Tuesday, March 23, 2010


My email batch today included angry condemnation by some of my fellow leftists of the new Health Reform Act and everyone who supported Sunday’s historic vote. Laura Bonham of Progressive Democrats of America (PDA), of which I’m a member, called it “A Kafka Moment” and bitterly attacked MoveOn for congratulating the Democrats who voted for it. Ralph Nader and Chris Hedges scorned “craven Democrats”, especially attacking Howard Dean. This was an echo of the attacks on Dennis Kucinich for “folding” when he announced he would vote “yes”.

That’s certainly not the way I see things. The times call for militancy and resolve, but not for a nasty war against anyone who sees today’s momentous challenges from a broader perspective than do Bonham, Nader and Hedges. I can’t support PDA in an assault on MoveOn. Nor can I conceive of a significant American left if Dennis Kucinich, Al Franken, Barbara Lee, Barney Frank, John Lewis and Bernie Sanders just sold us out by favoring a “yes” vote on the final bill.

Is it possible to see two realities at once? Is it possible to be highly critical of limitations and compromises in the new legislation and yet to see it as an advance? Is it possible to recognize a flawed process, with serious shortcomings, and still acknowledge that in its final stage Barack Obama and Nancy Pelosi did a praiseworthy job of advancing health care as a basic right and beating back the violent ultra-right counter-attack against the results of the 2008 elections?

It had better be possible to see the whole contradictory reality as we go on from here. It’s never been more necessary to fight hard on a host of vital issues, yet never more necessary to bridge gaps and hold a progressive majority together. Whatever the Administration does or doesn’t do, holding back on critical struggles is not an option for leftists and progressives — not on ending the wars, fighting for immigration reform, universal health care and jobs programs, or fighting cuts in education and social welfare. While pushing vigorously for the President and Congress to live up to the promise of change that swept the 2008 elections, we have the responsibility to do everything we can to defend and extend what’s positive and hopeful. We cannot dismiss for a single moment that a rightist and racist cabal has targeted the Obama presidency, trying desperately to reverse the historic opportunity to change America for the better. This vigilante crusade aims not just at a return to something like a Bush/Cheney regime, but something far further to the right that’s closer to fascism.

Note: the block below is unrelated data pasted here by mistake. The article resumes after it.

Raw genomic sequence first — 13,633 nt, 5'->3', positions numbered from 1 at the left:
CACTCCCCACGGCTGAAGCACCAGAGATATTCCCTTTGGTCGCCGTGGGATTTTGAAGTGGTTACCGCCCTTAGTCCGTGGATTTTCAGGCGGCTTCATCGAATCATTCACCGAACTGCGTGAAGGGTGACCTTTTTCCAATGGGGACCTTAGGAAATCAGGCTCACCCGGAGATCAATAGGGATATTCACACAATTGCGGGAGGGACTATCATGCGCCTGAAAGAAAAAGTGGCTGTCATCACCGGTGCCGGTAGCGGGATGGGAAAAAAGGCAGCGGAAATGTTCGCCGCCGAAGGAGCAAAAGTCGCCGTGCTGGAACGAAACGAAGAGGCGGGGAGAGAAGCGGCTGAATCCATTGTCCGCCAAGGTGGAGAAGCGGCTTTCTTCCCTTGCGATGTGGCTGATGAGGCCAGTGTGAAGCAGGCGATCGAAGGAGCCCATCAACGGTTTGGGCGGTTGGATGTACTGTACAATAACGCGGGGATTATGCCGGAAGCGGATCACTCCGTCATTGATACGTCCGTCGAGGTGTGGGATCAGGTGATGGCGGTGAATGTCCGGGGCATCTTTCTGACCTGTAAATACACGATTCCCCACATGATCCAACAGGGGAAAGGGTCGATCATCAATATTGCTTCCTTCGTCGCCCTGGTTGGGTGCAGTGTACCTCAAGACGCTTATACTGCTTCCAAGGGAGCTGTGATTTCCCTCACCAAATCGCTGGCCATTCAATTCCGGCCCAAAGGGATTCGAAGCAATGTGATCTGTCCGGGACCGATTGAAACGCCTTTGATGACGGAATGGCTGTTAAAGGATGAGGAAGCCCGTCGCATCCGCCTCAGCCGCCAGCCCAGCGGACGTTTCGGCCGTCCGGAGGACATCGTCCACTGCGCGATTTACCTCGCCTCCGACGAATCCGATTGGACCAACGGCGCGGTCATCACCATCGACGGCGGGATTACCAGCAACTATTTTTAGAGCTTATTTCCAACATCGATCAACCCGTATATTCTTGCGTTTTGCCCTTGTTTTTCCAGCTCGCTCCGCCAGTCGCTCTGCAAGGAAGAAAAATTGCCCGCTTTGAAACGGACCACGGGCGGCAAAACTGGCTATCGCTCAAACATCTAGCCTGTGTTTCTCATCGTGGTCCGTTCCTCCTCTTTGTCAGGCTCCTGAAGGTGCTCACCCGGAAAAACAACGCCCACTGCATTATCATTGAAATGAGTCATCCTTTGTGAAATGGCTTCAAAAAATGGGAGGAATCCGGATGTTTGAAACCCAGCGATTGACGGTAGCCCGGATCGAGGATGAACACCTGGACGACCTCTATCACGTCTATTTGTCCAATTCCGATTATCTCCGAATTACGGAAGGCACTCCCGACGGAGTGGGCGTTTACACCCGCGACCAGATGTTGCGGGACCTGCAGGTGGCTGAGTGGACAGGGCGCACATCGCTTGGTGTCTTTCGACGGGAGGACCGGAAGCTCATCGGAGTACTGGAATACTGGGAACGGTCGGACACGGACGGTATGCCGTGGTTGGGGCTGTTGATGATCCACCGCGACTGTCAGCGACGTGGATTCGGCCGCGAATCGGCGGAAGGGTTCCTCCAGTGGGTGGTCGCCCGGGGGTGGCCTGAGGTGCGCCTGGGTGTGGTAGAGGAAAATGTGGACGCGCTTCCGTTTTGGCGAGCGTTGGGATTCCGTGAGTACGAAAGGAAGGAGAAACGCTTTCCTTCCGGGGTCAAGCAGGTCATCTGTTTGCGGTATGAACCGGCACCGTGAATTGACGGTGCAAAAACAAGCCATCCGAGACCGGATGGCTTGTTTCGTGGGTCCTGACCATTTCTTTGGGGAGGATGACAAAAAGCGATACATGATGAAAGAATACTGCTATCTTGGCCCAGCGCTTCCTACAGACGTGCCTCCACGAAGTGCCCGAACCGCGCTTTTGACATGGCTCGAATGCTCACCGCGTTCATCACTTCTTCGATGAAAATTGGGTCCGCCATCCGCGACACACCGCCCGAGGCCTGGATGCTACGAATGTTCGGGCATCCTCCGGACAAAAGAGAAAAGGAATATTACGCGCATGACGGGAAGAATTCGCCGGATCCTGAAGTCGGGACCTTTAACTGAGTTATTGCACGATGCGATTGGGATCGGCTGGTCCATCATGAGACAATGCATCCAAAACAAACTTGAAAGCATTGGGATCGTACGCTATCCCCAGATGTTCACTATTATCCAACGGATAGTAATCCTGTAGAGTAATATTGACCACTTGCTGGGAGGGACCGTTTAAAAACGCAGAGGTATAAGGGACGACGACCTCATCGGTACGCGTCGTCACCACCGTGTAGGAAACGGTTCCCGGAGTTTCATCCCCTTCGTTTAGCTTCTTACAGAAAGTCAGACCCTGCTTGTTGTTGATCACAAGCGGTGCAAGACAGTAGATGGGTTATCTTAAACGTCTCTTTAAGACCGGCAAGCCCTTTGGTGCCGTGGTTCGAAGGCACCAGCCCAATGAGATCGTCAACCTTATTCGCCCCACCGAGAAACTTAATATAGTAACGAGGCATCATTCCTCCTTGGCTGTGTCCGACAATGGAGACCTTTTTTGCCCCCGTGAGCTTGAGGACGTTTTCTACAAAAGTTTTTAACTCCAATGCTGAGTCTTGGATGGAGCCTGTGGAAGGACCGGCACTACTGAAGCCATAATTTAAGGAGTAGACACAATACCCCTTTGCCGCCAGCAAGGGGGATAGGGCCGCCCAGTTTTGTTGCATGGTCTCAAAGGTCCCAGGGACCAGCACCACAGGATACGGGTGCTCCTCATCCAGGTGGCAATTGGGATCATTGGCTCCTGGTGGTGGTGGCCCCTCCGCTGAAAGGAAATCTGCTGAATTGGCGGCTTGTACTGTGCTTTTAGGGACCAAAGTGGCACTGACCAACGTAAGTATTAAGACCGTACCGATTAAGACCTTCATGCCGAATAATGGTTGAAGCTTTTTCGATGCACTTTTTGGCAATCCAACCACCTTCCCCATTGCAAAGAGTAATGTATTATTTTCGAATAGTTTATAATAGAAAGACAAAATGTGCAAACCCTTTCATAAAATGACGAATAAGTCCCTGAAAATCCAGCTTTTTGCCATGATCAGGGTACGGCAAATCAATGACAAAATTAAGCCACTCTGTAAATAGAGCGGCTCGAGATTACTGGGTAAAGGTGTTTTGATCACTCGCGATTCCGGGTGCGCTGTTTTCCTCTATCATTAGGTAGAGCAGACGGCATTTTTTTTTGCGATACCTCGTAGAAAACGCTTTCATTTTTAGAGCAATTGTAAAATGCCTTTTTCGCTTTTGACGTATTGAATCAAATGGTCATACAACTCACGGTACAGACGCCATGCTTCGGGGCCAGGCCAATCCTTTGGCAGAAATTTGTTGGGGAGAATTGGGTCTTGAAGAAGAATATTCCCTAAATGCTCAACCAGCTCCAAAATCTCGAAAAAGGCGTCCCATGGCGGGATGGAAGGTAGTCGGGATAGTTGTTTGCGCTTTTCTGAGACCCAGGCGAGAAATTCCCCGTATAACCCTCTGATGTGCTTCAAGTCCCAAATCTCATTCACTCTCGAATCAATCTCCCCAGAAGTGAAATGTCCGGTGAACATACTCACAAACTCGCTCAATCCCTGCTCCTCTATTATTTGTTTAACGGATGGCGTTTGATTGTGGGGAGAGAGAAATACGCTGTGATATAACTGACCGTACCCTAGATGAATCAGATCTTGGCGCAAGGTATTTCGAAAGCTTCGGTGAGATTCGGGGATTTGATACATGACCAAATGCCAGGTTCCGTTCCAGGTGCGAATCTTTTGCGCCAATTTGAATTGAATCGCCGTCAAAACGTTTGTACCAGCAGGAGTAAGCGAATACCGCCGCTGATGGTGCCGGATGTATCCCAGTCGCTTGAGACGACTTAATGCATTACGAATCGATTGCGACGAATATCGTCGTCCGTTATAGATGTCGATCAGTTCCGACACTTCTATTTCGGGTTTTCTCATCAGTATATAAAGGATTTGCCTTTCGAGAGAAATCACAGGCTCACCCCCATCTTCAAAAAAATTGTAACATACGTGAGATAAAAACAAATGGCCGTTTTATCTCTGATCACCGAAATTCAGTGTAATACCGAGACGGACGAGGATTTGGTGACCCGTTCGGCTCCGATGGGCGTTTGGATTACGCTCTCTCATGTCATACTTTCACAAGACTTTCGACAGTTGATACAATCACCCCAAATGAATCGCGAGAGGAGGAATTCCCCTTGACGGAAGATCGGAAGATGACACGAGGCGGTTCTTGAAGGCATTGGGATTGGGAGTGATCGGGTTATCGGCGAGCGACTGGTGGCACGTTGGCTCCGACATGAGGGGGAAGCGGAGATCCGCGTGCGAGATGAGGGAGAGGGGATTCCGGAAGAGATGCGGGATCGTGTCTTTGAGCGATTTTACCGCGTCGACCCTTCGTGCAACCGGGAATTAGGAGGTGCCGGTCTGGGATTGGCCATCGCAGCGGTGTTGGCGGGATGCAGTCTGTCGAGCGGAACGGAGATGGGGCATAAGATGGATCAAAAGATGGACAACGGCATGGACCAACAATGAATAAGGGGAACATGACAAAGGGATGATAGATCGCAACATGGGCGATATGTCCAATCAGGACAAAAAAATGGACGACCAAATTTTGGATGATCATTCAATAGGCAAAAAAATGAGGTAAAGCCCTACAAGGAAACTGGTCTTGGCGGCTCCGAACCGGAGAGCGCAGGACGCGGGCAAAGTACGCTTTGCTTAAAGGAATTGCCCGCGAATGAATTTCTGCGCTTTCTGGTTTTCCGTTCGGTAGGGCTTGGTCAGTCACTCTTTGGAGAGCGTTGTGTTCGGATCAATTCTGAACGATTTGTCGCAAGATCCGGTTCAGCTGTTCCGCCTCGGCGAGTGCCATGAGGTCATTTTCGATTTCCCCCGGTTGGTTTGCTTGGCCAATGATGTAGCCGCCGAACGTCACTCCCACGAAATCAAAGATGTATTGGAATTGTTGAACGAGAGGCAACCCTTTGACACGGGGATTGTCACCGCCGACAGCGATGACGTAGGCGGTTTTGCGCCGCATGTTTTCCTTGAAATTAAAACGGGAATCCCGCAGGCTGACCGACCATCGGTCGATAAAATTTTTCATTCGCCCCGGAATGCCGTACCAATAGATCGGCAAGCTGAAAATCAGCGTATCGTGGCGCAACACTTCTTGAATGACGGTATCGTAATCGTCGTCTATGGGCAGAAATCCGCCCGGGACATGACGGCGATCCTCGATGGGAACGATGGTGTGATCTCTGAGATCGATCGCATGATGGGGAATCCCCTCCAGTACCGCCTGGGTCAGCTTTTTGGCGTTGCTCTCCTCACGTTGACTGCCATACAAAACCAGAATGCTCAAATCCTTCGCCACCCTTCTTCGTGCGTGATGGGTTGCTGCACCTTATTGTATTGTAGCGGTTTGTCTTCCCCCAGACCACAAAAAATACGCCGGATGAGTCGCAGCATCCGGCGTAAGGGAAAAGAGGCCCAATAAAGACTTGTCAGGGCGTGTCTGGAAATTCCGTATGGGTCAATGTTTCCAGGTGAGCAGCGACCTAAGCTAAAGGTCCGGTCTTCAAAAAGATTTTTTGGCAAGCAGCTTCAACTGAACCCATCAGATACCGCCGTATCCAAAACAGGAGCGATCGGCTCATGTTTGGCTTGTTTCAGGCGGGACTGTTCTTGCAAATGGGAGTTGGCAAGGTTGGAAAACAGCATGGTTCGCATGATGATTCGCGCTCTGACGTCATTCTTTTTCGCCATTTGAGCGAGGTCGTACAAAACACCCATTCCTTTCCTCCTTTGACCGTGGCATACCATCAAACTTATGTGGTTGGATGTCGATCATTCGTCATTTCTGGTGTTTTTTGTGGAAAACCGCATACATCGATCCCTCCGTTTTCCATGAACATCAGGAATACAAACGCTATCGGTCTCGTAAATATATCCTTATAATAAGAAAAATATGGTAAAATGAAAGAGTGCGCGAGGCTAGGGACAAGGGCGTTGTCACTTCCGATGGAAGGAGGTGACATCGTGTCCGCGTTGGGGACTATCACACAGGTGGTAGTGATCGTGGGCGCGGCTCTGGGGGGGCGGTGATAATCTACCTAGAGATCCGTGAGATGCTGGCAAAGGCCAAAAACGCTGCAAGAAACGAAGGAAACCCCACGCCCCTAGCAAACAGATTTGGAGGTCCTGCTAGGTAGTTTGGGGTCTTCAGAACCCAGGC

I’m glad the Health Reform bill became law and not Obama’s “Waterloo” as the GOP projected. The majority can do a lot better and the door is open. It might have been slammed shut not just on health care, but on any possibility for progressive headway in the next several years.

Saturday, February 27, 2010


I met Lester at the end of WWII. By then he was already one of my personal heroes, and had been ever since he began his crusade against Jim Crow in baseball in 1936. I was one of thousands of young people who rallied with great enthusiasm to the cause he spearheaded. We collected petitions, protested at ballparks and spread the word from Lester’s groundbreaking interviews and initiatives. In my home state of Connecticut, we demanded without success a try-out in AA baseball for a talented young pitcher, Billy Taylor. And Lester’s example galvanized us to challenge Jim Crow at other recreational facilities. I remember our group, which included a high school student who eventually became the first African-American woman to be appointed as a federal judge, militantly protesting the shameful color bar at a community swimming pool in New Haven. I mention this because to appreciate what Lester meant to us, it’s important to remember that in those days baseball reflected the widespread poison of Jim Crow that permeated every aspect of life, North as well as South.